Guitar or Bass Guitar: How to Determine the Better Instrument to Learn


Guitar or bass guitar? How do you decide which instrument to learn? Looking to start a band? Unless you have a fantastic voice, you're going to need to learn an instrument of some sort. It will take time and patience to make it happen, but if that's the dream, then go for it! Most rock bands have a vocalist, guitarist or two, bassist, and drummer, with some also featuring a keyboardist if that’s their vibe. Drums? Definitely not for everyone – they do take up kind of a lot of space at home. This is why you may decide that the guitar is the only way to go. After all, everyone wants to be the lead guitarist! But then, bass guitarists have skills, too…so how to decide which one to pick up?



Who is the most important band member?

One thing that may help you decide what to learn is the recent emergence of a study that seems to prove that bassists, not guitarists, are the most key member of a rock band. We know that's so crazy! However, it seems that from a scientific perspective, the ‘rhythmic information' comes from the ‘lowest voice,' or the bass, and the ‘melodic information' by the ‘highest voice,' or the lead guitar.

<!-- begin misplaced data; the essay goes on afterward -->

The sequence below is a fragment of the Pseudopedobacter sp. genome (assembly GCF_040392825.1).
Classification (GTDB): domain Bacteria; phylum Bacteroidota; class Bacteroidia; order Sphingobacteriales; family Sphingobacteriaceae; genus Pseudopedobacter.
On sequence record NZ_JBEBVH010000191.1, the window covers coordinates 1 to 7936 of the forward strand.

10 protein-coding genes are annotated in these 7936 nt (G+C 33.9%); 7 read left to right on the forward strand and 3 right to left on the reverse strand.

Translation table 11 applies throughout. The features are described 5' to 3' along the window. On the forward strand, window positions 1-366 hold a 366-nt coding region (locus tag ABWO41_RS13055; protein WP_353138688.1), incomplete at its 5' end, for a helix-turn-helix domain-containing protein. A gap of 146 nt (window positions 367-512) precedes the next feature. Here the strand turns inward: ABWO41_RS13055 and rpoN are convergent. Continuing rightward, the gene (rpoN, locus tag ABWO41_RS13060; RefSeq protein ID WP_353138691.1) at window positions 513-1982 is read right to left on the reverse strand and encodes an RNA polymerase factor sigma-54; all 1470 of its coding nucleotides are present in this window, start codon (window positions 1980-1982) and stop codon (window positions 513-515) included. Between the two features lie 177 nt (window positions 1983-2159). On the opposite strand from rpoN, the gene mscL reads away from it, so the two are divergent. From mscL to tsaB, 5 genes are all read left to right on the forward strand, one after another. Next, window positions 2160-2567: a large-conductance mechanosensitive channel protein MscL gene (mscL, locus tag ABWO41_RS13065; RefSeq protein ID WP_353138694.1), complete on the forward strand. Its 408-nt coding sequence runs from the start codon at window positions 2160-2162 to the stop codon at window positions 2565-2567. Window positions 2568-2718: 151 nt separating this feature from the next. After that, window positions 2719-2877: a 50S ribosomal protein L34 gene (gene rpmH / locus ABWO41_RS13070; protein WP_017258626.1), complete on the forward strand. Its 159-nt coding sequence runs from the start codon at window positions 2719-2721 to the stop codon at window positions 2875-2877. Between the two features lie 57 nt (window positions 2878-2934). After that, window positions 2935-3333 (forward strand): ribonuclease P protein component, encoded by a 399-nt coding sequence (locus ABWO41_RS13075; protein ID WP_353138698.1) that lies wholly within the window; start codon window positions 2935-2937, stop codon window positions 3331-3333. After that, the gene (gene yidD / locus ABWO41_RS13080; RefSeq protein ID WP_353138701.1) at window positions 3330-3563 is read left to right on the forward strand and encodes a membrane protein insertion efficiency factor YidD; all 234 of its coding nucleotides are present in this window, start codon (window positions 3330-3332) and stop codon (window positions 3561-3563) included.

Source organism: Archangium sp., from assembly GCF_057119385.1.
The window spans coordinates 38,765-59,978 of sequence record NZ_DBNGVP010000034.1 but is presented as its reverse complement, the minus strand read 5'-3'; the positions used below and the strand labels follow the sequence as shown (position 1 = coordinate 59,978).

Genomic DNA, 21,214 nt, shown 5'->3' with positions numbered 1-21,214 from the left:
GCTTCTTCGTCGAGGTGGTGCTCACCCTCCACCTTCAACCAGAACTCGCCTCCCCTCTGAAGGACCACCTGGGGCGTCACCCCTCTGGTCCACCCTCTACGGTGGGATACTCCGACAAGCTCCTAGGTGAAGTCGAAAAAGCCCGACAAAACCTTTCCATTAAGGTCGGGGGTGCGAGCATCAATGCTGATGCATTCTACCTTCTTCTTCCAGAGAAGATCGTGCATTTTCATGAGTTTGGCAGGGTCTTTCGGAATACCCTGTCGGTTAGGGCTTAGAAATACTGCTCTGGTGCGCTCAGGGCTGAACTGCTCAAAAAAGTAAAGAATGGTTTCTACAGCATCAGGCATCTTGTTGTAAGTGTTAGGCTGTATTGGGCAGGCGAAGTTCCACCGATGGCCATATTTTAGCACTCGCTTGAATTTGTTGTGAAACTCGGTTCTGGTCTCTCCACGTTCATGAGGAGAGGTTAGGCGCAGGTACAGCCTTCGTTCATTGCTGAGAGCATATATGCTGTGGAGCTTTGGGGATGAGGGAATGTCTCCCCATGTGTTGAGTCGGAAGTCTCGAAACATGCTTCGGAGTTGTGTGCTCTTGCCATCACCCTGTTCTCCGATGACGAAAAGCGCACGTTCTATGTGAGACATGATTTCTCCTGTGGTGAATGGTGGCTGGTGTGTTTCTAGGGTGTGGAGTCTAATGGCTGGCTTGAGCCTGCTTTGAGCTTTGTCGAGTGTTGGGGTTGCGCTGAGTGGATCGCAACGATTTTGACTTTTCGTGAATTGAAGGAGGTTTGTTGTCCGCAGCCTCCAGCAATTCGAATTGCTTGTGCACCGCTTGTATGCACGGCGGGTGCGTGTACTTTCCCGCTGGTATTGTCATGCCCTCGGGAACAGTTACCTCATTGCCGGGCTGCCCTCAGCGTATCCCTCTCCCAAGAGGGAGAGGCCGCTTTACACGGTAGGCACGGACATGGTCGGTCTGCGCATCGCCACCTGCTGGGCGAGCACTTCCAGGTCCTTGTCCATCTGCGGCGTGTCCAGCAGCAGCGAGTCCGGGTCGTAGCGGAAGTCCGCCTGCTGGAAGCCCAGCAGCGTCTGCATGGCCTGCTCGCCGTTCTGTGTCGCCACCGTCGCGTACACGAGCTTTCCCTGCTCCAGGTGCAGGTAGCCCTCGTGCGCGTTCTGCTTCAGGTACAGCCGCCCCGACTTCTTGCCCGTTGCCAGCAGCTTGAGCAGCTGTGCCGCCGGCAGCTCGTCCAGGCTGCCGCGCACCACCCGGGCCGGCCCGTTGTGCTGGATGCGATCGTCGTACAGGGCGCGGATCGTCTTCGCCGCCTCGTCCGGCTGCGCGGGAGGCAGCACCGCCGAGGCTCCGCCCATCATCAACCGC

The study showed that listeners are more easily able to tell when lower instruments are ‘off the rhythm.' This means that if you play bass, especially in genres like rock, metal, or blues, your audience is more likely to start moving and grooving to you than the guitarist, no matter how slick they are.

Still want to learn to play the guitar?

Now, all this may be true, but let's be real here. The bassist might be the most ‘important,' but guitarists are usually the front and center in rock bands. If you still want to learn, Trusty Guitar’s method covers everything you need to know, and a bit more, besides! 

Like most instruments, the earlier you can start learning, the better. But then, if you're planning a casual music career based out of your garage and the occasional local stage, you're probably good to go no matter what your age is.

Choosing your guitar

Just as important as deciding which instrument you want to learn is choosing your actual instrument. It's not just a case of grabbing the first, or the cheapest guitar you see off the rack and taking it home. While keeping the cost reasonable is an excellent idea as a beginner, you do still need to make a good choice to make learning a good experience. Visit your local guitar store and ask questions. Try a few out. You'll know the right one as soon as you pick it up.

Recruiting your team

No band is an island, and that means even the sickest guitarists need members to complete their line up. It may be that you already have a bunch of people in mind, but if not, there are plenty of places you can recruit. Try putting up flyers around your neighborhood, or anywhere that puts on local shows, as those audiences are undoubtedly huge music fans. Convenience stores may also help you out if you get stuck.

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